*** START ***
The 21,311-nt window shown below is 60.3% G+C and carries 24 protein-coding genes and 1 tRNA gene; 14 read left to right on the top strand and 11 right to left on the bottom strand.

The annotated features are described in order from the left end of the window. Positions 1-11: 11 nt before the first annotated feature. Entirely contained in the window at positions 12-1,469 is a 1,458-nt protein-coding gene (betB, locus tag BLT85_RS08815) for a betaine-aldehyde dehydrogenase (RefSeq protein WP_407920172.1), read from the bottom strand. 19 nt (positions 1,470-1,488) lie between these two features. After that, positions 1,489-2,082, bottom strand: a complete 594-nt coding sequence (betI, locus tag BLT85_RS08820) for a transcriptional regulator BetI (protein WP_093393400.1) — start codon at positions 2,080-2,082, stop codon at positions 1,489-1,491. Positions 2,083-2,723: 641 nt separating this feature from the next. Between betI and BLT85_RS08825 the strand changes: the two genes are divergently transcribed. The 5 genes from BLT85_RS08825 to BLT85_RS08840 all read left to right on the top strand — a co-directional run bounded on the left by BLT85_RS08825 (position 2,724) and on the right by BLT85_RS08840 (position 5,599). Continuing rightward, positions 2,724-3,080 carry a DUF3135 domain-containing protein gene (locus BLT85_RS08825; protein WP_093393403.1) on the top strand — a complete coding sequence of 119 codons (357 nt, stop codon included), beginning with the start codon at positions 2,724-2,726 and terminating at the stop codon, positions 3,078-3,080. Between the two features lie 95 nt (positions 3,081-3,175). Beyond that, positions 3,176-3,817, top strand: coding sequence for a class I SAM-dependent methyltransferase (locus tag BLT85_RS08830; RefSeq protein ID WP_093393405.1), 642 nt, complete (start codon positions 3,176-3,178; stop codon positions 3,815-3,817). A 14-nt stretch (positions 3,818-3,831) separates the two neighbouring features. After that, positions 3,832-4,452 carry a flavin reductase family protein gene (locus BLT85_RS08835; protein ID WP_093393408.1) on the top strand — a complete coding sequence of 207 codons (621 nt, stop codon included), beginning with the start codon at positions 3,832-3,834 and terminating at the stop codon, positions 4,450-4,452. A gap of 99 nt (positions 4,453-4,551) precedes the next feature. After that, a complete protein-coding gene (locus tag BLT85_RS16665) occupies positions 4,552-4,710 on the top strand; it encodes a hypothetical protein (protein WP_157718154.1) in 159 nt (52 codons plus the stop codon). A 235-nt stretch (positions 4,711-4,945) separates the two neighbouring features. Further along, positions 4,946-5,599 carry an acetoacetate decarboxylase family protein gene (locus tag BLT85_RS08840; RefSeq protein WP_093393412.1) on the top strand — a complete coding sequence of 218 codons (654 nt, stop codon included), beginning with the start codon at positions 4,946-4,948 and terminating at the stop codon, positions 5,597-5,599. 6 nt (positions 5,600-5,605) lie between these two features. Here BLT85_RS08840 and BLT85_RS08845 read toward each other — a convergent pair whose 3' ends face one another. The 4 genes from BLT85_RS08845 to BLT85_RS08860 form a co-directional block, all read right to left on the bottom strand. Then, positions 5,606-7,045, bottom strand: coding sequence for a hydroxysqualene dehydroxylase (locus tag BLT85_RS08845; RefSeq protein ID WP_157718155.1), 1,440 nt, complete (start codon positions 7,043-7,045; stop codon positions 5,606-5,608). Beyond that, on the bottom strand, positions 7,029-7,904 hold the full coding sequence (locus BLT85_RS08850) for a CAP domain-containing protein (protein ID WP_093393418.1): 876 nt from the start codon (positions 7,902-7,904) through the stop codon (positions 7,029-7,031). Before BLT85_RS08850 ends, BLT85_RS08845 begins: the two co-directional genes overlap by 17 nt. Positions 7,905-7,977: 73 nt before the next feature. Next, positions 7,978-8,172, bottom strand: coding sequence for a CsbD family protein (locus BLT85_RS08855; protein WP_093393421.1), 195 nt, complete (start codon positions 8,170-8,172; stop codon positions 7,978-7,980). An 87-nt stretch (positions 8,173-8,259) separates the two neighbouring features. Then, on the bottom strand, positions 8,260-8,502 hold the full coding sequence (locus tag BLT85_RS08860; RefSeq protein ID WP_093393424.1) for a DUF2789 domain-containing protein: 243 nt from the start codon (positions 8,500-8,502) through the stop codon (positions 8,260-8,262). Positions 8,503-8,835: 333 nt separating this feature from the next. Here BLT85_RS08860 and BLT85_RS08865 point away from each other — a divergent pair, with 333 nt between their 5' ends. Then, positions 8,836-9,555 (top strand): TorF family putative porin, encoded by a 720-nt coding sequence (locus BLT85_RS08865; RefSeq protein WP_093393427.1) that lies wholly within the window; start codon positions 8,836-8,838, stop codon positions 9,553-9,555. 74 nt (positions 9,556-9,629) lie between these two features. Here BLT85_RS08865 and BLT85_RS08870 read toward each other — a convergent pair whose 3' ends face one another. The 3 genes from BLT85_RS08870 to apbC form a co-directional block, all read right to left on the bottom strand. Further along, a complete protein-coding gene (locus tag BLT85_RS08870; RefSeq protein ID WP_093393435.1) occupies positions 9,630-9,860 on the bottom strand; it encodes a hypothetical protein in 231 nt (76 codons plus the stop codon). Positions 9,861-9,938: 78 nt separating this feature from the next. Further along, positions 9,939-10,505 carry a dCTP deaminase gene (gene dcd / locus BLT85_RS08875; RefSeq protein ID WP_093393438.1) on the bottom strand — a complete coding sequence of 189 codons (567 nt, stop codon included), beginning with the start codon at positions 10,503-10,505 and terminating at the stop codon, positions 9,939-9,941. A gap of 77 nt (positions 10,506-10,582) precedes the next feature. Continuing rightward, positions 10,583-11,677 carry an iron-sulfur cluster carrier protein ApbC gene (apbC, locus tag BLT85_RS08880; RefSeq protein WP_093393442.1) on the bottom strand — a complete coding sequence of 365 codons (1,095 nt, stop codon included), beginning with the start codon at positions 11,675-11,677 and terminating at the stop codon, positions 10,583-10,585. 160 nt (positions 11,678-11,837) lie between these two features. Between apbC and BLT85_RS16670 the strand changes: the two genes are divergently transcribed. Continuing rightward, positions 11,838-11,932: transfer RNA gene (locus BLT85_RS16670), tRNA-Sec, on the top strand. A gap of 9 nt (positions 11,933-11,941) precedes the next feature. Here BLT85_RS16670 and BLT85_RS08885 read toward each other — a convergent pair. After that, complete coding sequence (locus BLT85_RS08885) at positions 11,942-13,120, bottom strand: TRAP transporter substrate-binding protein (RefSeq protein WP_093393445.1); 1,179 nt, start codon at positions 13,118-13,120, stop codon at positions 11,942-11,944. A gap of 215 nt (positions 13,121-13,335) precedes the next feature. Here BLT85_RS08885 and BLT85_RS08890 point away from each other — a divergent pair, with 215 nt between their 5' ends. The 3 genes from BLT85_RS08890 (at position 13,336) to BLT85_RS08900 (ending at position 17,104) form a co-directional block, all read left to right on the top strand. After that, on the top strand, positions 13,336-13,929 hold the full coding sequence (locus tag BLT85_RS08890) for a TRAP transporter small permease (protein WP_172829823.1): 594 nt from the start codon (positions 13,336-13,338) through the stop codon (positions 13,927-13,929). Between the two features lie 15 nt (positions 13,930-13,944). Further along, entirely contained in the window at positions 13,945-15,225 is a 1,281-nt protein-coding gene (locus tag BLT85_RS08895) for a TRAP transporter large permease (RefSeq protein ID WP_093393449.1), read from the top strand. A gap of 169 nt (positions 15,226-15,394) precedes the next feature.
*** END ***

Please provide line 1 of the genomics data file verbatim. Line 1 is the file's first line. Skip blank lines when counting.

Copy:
The 21,311-nt window shown below is 60.3% G+C and carries 24 protein-coding genes and 1 tRNA gene; 14 read left to right on the top strand and 11 right to left on the bottom strand.